Tesla offers unbeatable value, but can only smart solar charge Tesla cars, and only if you have  either a Powerwall or ChargeHQ.

Both Tesla and MyEnergi lead the pack in tech support.

For those keen to dig deeper into the specifics of these chargers, check out my comprehensive EV charger comparison table.

And if you’re in the market for solar, batteries, or EV chargers, SolarQuotes is here to connect you with trusted installers ready to meet your needs.

About Finn Peacock

I'm a Chartered Electrical Engineer, Solar and Energy Efficiency nut, dad, and the founder and CEO of I started SolarQuotes in 2009 and the SolarQuotes blog in 2013 with the belief that it’s more important to be truthful and objective than popular. My last "real job" was working for the CSIRO in their renewable energy division. Since 2009, I’ve helped over 700,000 Aussies get quotes for solar from installers I trust. Read my full bio.


  1. Have you ever taken a look at EVCC? It’s a small, free piece of open source software that provides the missing link to enable solar charging on the Tesla Wall Connector 3. I’ve been using this for the past 6 months and it’s been fantastic.

    It’s a little complicated to set up at first, but if you’re of a technical mind and you’re looking to save $ on your EV charging then it’s definitely worth a try.

  2. Much as I’ve enjoyed and appreciated the recent articles about best inverter, charger, etc… I’m no longer sure this is even the right question. It seems like we’re moving into the era of ecosystems, as you’d expect. So it would be nice to see an article comparing best ecosystem, where that includes inverter, battery and charger. If a company doesn’t provide one or more components, then they don’t qualify for the comparison, which I suspect they’ll realise pretty soon anyway.

    • Nigel,
      agreed about the ecosystem, but it is possible to manage the full household power ecosystem with Home Assistant. This is an Open-source solution, & would be a great market for solar support in the future. (Otherwise only for people interested in learning the system) HA can read pretty much all inverters & systems, then the data read used to control loads such as EV chargers & others such as HWS, A/C & pools.
      What worries me about using propriety systems is the future support & later intermixing of systems. It is great using a single solution when you buy everything together, but if one wants to stage installation it can be an issue actually sourcing compatible supported equipment (such as batteries). By using a separate control system, one has more opportunity to mix & match. In my case, I had a SolarEdge system installed many years ago, then more recently Zenaji batteries hooked to Victron inverters. I use a ZJBeny EV charger (OCPP) controlled by HA to some extent. Devices can be controlled by smart switches if required (& there is an ability to reload firmware in some switches so control is local on HA, not in a foreign country cloud.)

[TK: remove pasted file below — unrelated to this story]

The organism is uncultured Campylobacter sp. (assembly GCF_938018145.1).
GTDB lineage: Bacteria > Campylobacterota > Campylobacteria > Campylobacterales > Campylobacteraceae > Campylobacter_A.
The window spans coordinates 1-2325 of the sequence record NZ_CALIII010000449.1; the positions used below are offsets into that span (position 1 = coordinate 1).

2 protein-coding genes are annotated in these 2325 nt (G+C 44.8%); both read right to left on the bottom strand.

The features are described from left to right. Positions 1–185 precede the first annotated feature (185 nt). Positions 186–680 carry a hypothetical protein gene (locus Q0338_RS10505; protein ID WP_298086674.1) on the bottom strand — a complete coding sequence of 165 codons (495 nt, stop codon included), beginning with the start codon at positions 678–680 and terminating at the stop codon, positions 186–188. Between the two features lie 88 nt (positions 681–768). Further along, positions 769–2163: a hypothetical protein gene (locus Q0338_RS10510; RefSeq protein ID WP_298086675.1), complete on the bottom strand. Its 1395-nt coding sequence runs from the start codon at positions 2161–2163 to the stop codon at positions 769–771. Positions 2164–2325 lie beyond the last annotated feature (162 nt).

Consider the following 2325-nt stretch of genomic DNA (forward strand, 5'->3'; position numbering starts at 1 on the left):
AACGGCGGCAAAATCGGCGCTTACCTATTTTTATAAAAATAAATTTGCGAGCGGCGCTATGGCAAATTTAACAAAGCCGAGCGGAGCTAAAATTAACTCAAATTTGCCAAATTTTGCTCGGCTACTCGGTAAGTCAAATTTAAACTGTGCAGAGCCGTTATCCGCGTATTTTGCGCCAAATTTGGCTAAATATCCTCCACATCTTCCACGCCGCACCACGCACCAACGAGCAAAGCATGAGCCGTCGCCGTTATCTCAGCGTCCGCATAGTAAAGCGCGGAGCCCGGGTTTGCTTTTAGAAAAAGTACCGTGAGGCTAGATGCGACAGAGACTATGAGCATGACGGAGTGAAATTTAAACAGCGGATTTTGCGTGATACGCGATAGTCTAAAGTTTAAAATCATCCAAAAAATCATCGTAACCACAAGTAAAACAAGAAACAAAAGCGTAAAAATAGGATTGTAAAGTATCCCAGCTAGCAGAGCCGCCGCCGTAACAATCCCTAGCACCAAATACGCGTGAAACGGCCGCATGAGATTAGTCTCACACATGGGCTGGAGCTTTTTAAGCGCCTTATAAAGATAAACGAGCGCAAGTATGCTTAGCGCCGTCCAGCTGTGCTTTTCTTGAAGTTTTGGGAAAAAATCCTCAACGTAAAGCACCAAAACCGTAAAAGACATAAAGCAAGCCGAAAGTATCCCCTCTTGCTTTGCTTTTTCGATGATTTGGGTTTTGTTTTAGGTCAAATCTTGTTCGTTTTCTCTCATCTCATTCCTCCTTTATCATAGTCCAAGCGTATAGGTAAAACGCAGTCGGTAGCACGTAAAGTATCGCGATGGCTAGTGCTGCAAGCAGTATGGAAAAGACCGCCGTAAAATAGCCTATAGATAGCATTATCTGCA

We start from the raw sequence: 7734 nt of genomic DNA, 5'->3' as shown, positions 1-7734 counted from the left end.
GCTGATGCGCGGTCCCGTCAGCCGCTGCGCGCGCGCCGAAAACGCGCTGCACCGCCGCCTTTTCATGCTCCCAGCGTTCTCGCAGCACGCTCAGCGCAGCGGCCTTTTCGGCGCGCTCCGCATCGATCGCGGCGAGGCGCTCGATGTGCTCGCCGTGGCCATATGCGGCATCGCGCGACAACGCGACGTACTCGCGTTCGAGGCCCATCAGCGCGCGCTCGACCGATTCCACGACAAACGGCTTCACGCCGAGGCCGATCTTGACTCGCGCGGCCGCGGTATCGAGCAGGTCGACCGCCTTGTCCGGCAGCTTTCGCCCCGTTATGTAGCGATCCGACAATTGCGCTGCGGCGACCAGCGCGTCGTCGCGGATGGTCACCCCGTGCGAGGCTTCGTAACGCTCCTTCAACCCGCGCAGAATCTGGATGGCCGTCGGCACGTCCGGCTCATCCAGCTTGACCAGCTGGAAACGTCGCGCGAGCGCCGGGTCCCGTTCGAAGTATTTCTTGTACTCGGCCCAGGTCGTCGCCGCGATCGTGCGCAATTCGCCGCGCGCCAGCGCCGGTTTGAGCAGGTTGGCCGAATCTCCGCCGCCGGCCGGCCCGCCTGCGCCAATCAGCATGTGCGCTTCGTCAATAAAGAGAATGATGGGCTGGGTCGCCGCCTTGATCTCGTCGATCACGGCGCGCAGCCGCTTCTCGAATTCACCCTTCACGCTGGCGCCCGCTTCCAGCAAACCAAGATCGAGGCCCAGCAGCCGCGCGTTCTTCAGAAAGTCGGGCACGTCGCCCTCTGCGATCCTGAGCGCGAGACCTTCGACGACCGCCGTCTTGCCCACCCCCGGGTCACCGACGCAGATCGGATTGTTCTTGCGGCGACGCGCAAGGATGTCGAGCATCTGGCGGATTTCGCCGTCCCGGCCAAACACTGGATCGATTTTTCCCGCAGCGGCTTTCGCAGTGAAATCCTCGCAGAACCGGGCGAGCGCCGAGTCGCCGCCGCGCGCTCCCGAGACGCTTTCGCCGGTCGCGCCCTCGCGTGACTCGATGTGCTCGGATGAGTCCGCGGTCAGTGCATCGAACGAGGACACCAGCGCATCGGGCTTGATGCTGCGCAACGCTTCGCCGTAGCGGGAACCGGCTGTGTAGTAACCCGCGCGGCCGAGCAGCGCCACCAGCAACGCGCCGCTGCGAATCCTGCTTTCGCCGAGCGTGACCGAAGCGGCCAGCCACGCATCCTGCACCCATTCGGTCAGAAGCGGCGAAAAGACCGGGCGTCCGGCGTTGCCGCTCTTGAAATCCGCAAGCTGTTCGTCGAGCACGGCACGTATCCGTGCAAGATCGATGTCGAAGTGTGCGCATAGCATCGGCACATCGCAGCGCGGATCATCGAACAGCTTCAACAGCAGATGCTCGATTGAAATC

The Issue of EV chargers is about to get far more complicated with the ability to have Vehicle to Grid connections. This is when a control system such as HA will shine.

    • Erik Christiansen says

      It is reasonable to expect that a suite of system components from one manufacturer would work together out of the box. And Victron having open source software, with a community of techy users, should be on top of that game. So that’s the path I took. Hmmmm.

      After more than a month, the Victron EVSE still doesn’t appear on the Cerbo GX touchscreen system map, or as “Connected” in menus, despite charging in Manual mode. So Automatic mode, i.e. surplus solar only, is not (yet) achievable. Off-grid, that is a bit of a pain.

      And yesterday the Master 8kVA Multiplus ran seriously hot supplying 9 to 11 kW loads – but the standby Slave 8kVA Multiplus didn’t kick in while I was watching. Further, a DVCC battery charging limit set at 150A didn’t stop 183A going in until I threw a couple of breakers. We also still don’t have the Multiplus backing off charging to “Float” on diminishing tail current or even Absorption timeout. That keeps the batteries at 56v, not dropping back a volt or two for a longer-life Float.